DHS, in coordination with the Department of State, announced the imposition of visa sanctions on Burundi due to lack of cooperation in accepting its citizens and nationals ordered removed from the United States.
To address the threat to the nation posed by the novel Coronavirus 2019 (COVID-19), the President issued Proclamations 9984, 9992, 9993, and 9996, suspending the entry of all aliens who were physically present within the People’s Republic of China (excluding the Special Administrative Regions of Hong Kong and Macau), the Islamic Republic of Iran, the Schengen Area, the United Kingdom, and the Republic of Ireland, during the 14-day period preceding their entry or attempted entry into the United States. Each of the above proclamations includes an exception for “any alien whose entry would be in the national interest, as determined by the Secretary of State, the Secretary of Homeland Security, or their designees.”
The Department of Homeland Security, with the support of the U.S. Department of Agriculture (USDA), has announced a temporary final rule to change certain H-2A requirements to help U.S. agricultural employers avoid disruptions in lawful agricultural-related employment, protect the nation’s food supply chain, and lessen impacts from the coronavirus (COVID-19) public health emergency. These temporary flexibilities will not weaken or eliminate protections for U.S. workers.
The Department of Homeland Security announced that it will take necessary anti-fraud and abuse measures to protect the integrity of the H-2B visa program and also make available 35,000 supplemental H-2B temporary nonagricultural worker visas for the second half of fiscal year (FY) 2020. The allocation also comes with new conditions to protect American workers, provide relief to seasonal employers who truly need it, and reduce fraud and abuse in the program.
On May 25, Secretary of Homeland Security Kirstjen M. Nielsen announced that an additional 15,000 H-2B temporary nonagricultural worker visas will be available for Fiscal Year 2018. This allocation is in addition to the 66,000 visas already issued this year. Secretary Nielsen made this decision after consulting with Secretary of Labor Alexander Acosta, members of Congress, and business owners.
The President announced today that Chad has raised its security standards to meet important baseline U.S. national security requirements. Therefore, its nationals will again be able to receive visas for travel to the United States. The removal of the restrictions is the result of close cooperation conducted with Chad during a required 180-day review of the Administration’s enhanced global security measures, as outlined by Presidential Proclamation 9645.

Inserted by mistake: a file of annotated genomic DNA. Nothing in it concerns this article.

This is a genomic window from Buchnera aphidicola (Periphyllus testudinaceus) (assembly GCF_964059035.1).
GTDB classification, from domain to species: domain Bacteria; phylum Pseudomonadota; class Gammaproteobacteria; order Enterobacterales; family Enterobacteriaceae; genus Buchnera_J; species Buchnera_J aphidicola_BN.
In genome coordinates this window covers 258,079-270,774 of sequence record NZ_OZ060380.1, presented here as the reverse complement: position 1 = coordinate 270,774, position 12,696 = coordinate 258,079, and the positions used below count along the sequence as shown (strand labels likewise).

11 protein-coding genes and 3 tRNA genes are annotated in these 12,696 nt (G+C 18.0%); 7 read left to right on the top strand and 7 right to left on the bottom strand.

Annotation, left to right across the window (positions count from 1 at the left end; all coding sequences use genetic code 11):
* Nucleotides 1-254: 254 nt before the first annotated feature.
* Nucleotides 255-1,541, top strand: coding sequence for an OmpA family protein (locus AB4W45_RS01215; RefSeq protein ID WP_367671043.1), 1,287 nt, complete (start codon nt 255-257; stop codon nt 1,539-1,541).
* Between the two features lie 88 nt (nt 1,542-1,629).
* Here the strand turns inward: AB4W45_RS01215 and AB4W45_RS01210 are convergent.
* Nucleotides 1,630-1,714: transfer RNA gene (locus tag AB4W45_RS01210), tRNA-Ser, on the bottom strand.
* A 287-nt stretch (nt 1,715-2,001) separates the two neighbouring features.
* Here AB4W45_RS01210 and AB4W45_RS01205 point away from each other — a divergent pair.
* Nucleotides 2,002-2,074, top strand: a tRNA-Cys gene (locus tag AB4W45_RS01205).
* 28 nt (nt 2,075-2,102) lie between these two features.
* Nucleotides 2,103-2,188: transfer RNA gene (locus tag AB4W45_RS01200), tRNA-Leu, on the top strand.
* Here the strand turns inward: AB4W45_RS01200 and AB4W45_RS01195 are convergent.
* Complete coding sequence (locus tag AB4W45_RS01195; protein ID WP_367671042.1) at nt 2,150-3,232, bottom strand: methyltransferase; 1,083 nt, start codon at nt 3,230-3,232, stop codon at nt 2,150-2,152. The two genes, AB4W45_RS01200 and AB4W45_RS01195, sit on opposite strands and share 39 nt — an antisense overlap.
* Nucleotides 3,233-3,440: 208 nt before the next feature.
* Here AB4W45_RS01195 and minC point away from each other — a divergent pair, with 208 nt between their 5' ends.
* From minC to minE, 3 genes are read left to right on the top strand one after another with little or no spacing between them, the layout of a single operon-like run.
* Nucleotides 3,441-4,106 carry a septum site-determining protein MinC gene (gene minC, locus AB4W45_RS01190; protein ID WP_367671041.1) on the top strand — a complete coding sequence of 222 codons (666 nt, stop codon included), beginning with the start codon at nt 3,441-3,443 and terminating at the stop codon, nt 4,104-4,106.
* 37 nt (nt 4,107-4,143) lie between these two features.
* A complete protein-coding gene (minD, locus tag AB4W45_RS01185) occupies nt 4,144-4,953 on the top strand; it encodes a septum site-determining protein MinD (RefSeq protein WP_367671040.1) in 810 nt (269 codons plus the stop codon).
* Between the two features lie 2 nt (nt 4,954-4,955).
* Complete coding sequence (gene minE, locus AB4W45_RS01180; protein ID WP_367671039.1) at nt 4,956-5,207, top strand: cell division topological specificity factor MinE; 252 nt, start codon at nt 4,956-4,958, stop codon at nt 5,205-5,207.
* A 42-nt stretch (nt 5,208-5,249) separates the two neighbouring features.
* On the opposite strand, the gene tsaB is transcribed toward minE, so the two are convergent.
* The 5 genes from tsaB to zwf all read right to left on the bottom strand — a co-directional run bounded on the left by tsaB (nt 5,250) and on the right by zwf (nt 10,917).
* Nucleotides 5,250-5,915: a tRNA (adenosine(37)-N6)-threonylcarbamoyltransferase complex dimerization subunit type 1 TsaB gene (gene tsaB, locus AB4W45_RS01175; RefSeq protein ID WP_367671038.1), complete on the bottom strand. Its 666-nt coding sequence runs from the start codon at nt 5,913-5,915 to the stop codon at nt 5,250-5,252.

Every year, the United States grants lawful permanent resident status to approximately 1.1 million individuals from all across the world.
On September 13, the Department of Homeland Security (DHS) announced, in coordination with the State Department, the implementation of visa sanctions on Cambodia, Eritrea, Guinea, and Sierra Leone due to lack of cooperation in accepting their nationals ordered removed from the United States.
U.S. Customs and Border Protection will now remind travelers of their last possible departure date from the United States, according to the terms of their admission, via email and a new feature on the I-94 website. Beginning today, eligible Visa Waiver Program travelers will be able to check how much longer they can remain in the United States without overstaying the terms of their admission. Further updates to the I-94 website will incorporate additional nonimmigrant travelers.
U.S. Citizenship and Immigration Services today announced multiple measures to further deter and detect H-1B visa fraud and abuse. The H-1B visa program should help U.S. companies recruit highly-skilled foreign nationals when there is a shortage of qualified workers in the country. Yet, too many American workers who are as qualified, willing and deserving to work in these fields have been ignored or unfairly disadvantaged. Protecting American workers by combating fraud in our employment-based immigration programs is a priority for USCIS.